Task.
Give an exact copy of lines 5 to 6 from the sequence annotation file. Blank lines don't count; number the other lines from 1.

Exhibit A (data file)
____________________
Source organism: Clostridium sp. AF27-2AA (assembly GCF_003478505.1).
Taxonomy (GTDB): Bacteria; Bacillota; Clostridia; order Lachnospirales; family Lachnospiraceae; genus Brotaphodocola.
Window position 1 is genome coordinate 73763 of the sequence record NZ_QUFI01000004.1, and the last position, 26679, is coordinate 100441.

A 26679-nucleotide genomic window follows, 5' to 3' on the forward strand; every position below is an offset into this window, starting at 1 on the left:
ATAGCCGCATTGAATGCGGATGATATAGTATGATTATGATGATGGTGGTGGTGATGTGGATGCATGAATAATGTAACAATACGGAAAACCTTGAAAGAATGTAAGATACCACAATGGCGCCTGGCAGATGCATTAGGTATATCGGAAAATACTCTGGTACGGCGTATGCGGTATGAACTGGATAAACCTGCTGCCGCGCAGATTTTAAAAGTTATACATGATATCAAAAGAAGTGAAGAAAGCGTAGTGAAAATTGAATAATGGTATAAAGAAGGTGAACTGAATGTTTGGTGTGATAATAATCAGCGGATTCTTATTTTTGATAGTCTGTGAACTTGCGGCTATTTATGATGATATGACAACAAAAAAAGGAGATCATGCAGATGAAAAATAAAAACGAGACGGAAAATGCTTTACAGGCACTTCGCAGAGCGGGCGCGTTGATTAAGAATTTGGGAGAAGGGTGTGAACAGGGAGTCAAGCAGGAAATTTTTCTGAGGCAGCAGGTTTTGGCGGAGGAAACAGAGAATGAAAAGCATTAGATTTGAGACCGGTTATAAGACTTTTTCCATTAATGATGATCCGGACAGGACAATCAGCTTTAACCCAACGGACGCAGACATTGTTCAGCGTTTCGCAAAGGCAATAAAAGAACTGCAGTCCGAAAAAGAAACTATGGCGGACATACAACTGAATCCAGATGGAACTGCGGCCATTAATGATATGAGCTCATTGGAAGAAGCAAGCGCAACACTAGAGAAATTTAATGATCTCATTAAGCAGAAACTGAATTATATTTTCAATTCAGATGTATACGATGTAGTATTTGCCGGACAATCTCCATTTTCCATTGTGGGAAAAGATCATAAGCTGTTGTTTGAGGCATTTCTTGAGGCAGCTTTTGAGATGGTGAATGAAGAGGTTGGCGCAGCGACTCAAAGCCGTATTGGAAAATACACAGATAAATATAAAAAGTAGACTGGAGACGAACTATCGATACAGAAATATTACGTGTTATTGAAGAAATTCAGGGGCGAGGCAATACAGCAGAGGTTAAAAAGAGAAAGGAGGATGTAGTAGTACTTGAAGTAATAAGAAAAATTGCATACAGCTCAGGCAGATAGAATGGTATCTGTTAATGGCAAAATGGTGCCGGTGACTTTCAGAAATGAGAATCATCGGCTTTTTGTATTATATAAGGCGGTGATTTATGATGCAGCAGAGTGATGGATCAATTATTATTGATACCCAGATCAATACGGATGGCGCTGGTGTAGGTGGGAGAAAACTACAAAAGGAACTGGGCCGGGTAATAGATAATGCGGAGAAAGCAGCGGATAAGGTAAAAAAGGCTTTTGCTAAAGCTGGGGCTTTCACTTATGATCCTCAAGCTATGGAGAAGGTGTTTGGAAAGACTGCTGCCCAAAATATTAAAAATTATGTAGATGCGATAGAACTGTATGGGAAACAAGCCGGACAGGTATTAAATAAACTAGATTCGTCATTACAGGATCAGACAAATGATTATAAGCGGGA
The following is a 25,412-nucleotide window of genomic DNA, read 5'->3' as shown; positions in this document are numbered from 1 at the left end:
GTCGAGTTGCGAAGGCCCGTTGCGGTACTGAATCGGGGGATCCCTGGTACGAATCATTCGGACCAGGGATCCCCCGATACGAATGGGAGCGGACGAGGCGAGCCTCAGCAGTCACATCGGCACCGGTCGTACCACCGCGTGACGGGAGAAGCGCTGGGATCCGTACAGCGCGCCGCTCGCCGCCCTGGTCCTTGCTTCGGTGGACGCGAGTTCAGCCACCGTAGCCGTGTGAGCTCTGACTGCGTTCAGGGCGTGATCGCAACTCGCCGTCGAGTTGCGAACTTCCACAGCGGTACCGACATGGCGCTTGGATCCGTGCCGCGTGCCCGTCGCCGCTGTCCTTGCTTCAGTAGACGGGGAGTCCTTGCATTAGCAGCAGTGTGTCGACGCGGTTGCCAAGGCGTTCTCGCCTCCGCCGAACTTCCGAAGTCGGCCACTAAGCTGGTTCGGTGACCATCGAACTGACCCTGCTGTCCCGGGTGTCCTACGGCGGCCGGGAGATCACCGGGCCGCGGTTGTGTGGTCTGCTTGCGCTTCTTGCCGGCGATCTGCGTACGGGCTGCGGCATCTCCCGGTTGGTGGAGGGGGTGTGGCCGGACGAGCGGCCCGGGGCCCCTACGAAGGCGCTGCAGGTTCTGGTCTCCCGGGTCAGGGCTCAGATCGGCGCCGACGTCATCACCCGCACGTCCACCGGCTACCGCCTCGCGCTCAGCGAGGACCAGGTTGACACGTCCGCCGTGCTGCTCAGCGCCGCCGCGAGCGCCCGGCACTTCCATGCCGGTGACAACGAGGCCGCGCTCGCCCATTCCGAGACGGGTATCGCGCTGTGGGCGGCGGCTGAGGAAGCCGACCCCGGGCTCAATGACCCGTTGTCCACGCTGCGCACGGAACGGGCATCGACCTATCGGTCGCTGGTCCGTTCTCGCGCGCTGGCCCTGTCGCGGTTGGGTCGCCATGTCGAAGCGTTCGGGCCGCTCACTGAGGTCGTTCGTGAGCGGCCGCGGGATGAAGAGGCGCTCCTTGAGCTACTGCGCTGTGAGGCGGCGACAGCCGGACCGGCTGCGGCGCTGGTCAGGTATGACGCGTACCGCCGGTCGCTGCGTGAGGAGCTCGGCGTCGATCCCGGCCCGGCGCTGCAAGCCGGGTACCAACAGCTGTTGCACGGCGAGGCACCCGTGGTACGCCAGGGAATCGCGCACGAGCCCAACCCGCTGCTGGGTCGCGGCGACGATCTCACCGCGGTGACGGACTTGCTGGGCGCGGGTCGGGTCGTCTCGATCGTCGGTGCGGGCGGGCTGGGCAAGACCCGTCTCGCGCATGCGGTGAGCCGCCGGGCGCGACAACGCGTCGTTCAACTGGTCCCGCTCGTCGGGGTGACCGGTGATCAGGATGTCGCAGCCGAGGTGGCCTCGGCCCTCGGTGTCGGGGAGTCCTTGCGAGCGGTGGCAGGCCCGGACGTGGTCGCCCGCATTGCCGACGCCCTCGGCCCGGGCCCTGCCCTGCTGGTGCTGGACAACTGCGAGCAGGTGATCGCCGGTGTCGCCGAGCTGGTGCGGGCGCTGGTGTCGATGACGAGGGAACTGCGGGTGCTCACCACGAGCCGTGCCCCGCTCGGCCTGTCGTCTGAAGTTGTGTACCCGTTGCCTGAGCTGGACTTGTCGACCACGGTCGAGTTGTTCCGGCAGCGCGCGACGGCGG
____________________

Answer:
ATAGCCGCATTGAATGCGGATGATATAGTATGATTATGATGATGGTGGTGGTGATGTGGATGCATGAATAATGTAACAATACGGAAAACCTTGAAAGAATGTAAGATACCACAATGGCGCCTGGCAGATGCATTAGGTATATCGGAAAATACTCTGGTACGGCGTATGCGGTATGAACTGGATAAACCTGCTGCCGCGCAGATTTTAAAAGTTATACATGATATCAAAAGAAGTGAAGAAAGCGTAGTGAAAATTGAATAATGGTATAAAGAAGGTGAACTGAATGTTTGGTGTGATAATAATCAGCGGATTCTTATTTTTGATAGTCTGTGAACTTGCGGCTATTTATGATGATATGACAACAAAAAAAGGAGATCATGCAGATGAAAAATAAAAACGAGACGGAAAATGCTTTACAGGCACTTCGCAGAGCGGGCGCGTTGATTAAGAATTTGGGAGAAGGGTGTGAACAGGGAGTCAAGCAGGAAATTTTTCTGAGGCAGCAGGTTTTGGCGGAGGAAACAGAGAATGAAAAGCATTAGATTTGAGACCGGTTATAAGACTTTTTCCATTAATGATGATCCGGACAGGACAATCAGCTTTAACCCAACGGACGCAGACATTGTTCAGCGTTTCGCAAAGGCAATAAAAGAACTGCAGTCCGAAAAAGAAACTATGGCGGACATACAACTGAATCCAGATGGAACTGCGGCCATTAATGATATGAGCTCATTGGAAGAAGCAAGCGCAACACTAGAGAAATTTAATGATCTCATTAAGCAGAAACTGAATTATATTTTCAATTCAGATGTATACGATGTAGTATTTGCCGGACAATCTCCATTTTCCATTGTGGGAAAAGATCATAAGCTGTTGTTTGAGGCATTTCTTGAGGCAGCTTTTGAGATGGTGAATGAAGAGGTTGGCGCAGCGACTCAAAGCCGTATTGGAAAATACACAGATAAATATAAAAAGTAGACTGGAGACGAACTATCGATACAGAAATATTACGTGTTATTGAAGAAATTCAGGGGCGAGGCAATACAGCAGAGGTTAAAAAGAGAAAGGAGGATGTAGTAGTACTTGAAGTAATAAGAAAAATTGCATACAGCTCAGGCAGATAGAATGGTATCTGTTAATGGCAAAATGGTGCCGGTGACTTTCAGAAATGAGAATCATCGGCTTTTTGTATTATATAAGGCGGTGATTTATGATGCAGCAGAGTGATGGATCAATTATTATTGATACCCAGATCAATACGGATGGCGCTGGTGTAGGTGGGAGAAAACTACAAAAGGAACTGGGCCGGGTAATAGATAATGCGGAGAAAGCAGCGGATAAGGTAAAAAAGGCTTTTGCTAAAGCTGGGGCTTTCACTTATGATCCTCAAGCTATGGAGAAGGTGTTTGGAAAGACTGCTGCCCAAAATATTAAAAATTATGTAGATGCGATAGAACTGTATGGGAAACAAGCCGGACAGGTATTAAATAAACTAGATTCGTCATTACAGGATCAGACAAATGATTATAAGCGGGA
The following is a 25,412-nucleotide window of genomic DNA, read 5'->3' as shown; positions in this document are numbered from 1 at the left end: